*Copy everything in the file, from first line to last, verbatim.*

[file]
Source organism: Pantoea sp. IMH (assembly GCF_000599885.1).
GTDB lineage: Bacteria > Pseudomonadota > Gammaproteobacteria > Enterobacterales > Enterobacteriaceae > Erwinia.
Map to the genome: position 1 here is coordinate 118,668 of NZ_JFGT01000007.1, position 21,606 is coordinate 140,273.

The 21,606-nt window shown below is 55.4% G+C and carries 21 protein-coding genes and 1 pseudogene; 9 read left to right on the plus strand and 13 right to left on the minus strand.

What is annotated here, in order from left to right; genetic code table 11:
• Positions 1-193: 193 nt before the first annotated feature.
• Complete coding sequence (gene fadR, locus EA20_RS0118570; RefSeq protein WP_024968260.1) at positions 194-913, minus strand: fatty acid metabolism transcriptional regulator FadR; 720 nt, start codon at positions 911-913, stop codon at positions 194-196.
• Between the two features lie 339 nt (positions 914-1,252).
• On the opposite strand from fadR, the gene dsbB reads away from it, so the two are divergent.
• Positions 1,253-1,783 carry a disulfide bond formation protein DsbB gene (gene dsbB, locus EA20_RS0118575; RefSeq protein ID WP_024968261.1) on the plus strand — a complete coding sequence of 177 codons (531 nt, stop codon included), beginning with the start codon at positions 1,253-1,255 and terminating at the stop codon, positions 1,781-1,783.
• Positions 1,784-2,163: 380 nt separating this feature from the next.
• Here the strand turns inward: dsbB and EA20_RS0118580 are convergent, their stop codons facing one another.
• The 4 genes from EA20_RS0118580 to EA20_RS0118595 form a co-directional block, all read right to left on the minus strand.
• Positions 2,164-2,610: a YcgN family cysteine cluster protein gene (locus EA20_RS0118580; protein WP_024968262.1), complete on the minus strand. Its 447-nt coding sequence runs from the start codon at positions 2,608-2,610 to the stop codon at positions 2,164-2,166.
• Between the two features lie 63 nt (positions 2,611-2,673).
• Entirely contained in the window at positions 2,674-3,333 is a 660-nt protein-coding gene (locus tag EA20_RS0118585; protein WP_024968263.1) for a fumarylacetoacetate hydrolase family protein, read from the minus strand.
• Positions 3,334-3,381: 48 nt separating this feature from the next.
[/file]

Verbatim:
Source organism: Pantoea sp. IMH (assembly GCF_000599885.1).
GTDB lineage: Bacteria > Pseudomonadota > Gammaproteobacteria > Enterobacterales > Enterobacteriaceae > Erwinia.
Map to the genome: position 1 here is coordinate 118,668 of NZ_JFGT01000007.1, position 21,606 is coordinate 140,273.

The 21,606-nt window shown below is 55.4% G+C and carries 21 protein-coding genes and 1 pseudogene; 9 read left to right on the plus strand and 13 right to left on the minus strand.

What is annotated here, in order from left to right; genetic code table 11:
• Positions 1-193: 193 nt before the first annotated feature.
• Complete coding sequence (gene fadR, locus EA20_RS0118570; RefSeq protein WP_024968260.1) at positions 194-913, minus strand: fatty acid metabolism transcriptional regulator FadR; 720 nt, start codon at positions 911-913, stop codon at positions 194-196.
• Between the two features lie 339 nt (positions 914-1,252).
• On the opposite strand from fadR, the gene dsbB reads away from it, so the two are divergent.
• Positions 1,253-1,783 carry a disulfide bond formation protein DsbB gene (gene dsbB, locus EA20_RS0118575; RefSeq protein ID WP_024968261.1) on the plus strand — a complete coding sequence of 177 codons (531 nt, stop codon included), beginning with the start codon at positions 1,253-1,255 and terminating at the stop codon, positions 1,781-1,783.
• Positions 1,784-2,163: 380 nt separating this feature from the next.
• Here the strand turns inward: dsbB and EA20_RS0118580 are convergent, their stop codons facing one another.
• The 4 genes from EA20_RS0118580 to EA20_RS0118595 form a co-directional block, all read right to left on the minus strand.
• Positions 2,164-2,610: a YcgN family cysteine cluster protein gene (locus EA20_RS0118580; protein WP_024968262.1), complete on the minus strand. Its 447-nt coding sequence runs from the start codon at positions 2,608-2,610 to the stop codon at positions 2,164-2,166.
• Between the two features lie 63 nt (positions 2,611-2,673).
• Entirely contained in the window at positions 2,674-3,333 is a 660-nt protein-coding gene (locus tag EA20_RS0118585; protein WP_024968263.1) for a fumarylacetoacetate hydrolase family protein, read from the minus strand.
• Positions 3,334-3,381: 48 nt separating this feature from the next.